Wednesday, June 29, 2011
Sunday, June 19, 2011
I love English. I love grammar. Even when I get it wrong (dangle a particple, don't use an antecedent, run-on sentence), I love learning about the nuts and bolts of English. If you attended a Catholic school in the 1950s and '60s as I did, then you know how to diagram a sentence, that is, breaking a sentence down into its component parts so that you know how a sentence goes together. It was boring, but necessary, and it has served me well.
I am a sucker for buying books about the English language. As a result, I know about the great vowel shift and inkhorn terms and Chancery English, and so when I saw Lynne Truss's Eats, Shoots, and Leaves at a used bookstore, I bought it.
Publishing a book on grammar takes guts. Inevitably, you will have thousands of people poring over your every sentence looking for mistakes and posting reviews on Amazon, and in this book, it doesn't take long to find them. We all make mistakes, but the author's overuse of the semicolon borders on abuse. A similar complaint can be made for her use of the colon. Even her use of commas is questionable.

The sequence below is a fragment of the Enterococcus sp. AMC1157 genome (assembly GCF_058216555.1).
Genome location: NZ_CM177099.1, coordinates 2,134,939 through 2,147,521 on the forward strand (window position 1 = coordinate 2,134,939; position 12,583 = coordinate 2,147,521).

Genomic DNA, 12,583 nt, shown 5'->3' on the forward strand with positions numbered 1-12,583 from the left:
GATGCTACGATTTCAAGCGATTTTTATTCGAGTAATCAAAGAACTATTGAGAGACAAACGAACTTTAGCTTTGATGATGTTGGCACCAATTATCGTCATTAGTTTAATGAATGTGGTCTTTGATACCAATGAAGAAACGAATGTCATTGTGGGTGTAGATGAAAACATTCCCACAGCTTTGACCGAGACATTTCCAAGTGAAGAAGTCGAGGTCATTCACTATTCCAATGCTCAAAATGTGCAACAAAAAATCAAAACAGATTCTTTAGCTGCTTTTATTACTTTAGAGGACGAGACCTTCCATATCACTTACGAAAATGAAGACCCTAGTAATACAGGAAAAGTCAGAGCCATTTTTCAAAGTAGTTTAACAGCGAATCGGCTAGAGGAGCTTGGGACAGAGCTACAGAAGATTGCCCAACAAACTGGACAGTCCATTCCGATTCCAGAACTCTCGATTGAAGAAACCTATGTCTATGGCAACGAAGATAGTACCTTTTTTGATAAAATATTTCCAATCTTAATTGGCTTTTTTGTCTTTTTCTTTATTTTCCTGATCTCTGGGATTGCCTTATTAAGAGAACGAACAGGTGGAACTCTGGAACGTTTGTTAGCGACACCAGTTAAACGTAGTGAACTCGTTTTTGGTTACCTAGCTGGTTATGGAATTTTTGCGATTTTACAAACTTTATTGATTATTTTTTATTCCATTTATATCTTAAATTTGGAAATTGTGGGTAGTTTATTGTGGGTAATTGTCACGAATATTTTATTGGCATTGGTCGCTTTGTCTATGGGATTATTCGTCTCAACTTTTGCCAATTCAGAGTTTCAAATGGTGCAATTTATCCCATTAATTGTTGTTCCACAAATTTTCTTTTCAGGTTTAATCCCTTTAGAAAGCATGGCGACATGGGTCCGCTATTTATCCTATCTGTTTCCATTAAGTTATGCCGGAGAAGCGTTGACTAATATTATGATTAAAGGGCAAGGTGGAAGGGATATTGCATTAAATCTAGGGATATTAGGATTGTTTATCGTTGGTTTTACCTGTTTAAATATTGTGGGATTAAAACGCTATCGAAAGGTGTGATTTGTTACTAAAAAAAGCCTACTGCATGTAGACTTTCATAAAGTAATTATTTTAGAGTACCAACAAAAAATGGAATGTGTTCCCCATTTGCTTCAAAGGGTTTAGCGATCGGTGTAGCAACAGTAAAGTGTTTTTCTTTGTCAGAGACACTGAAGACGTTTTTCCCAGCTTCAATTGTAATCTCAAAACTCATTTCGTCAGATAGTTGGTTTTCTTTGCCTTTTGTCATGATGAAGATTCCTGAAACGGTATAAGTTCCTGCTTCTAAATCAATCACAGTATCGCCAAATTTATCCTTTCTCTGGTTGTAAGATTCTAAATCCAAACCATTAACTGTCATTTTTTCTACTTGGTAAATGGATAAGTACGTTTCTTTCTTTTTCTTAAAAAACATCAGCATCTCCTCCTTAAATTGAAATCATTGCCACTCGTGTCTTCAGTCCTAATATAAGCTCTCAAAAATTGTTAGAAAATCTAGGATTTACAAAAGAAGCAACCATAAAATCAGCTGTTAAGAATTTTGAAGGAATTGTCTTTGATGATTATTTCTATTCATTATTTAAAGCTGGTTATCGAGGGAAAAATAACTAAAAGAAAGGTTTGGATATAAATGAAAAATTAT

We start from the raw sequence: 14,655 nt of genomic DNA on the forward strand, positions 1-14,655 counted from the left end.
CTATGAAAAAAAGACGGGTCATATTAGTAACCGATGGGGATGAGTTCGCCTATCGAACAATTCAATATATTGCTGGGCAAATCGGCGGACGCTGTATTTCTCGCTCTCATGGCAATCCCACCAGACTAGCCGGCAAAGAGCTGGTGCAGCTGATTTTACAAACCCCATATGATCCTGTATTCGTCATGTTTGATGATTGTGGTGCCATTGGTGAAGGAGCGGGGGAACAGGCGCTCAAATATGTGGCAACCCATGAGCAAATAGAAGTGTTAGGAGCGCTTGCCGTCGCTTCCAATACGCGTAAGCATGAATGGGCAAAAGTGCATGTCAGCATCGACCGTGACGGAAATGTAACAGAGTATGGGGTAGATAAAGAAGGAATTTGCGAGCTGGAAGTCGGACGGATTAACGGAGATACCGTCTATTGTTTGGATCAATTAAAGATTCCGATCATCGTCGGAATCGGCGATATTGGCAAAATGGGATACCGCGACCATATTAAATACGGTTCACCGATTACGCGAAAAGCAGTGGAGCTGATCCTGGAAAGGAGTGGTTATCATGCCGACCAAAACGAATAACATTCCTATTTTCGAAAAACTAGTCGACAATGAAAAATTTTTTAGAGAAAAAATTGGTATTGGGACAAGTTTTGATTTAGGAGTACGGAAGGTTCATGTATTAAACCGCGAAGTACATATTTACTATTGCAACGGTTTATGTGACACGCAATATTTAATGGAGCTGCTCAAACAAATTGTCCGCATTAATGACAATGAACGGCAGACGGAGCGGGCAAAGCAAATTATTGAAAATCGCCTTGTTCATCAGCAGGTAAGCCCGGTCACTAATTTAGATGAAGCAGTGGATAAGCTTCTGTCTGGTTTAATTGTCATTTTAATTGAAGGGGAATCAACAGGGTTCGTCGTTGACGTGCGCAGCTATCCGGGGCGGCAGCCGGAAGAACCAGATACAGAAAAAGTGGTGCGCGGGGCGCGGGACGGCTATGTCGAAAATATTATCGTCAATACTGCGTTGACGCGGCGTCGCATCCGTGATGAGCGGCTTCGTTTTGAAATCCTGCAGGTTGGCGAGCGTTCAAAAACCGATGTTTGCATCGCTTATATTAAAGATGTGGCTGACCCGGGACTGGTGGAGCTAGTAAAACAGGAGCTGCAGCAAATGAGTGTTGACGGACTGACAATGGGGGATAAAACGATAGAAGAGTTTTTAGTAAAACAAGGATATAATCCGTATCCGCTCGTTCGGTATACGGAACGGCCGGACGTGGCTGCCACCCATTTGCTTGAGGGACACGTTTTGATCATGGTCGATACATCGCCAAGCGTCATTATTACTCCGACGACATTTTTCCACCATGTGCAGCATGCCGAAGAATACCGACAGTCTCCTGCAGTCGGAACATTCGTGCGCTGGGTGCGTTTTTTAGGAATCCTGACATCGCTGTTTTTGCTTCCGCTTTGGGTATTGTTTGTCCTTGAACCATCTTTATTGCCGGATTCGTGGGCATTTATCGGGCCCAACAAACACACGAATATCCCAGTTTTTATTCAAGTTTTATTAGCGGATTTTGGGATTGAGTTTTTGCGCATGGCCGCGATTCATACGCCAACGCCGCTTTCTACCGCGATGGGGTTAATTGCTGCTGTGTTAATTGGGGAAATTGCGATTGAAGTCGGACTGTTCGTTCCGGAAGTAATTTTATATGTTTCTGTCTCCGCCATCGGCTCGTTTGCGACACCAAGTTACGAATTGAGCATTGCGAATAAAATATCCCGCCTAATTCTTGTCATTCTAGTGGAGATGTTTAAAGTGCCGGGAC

In short, this book should not be used as a grammar guide, especially if you are an American. (Truss is British.) British and American grammar differ, particularly in the use of quotation marks. Another quibble: One half of this small book is devoted to the misuse of an apostrophe. This is a legitimate complaint, but half a book? That's overkill.
Wednesday, June 15, 2011
Although I have greatly enjoyed most of what Jane Austen wrote, I never liked Mansfield Park. I found Fanny Price insufferable, and Edmund Bertram a bit of a bore. As for the other characters, with the possible exception of Mary Crawford, I didn’t like them enough to care about them. For me, personally, the novel was a dud, but that was before I read William Deresiewicz’s A Jane Austen Education: How Six Novels Taught Me About Love and Friendship.
According to Deresiewicz, Austen had something to teach us in Mansfield Park: a form of usefulness. After Edmund encounters ten-year-old Fanny Price, who was crying after being separated from her family and brought to Mansfield Park, he said: “Let us walk out in the park, and you shall tell me all about your brothers and sisters.”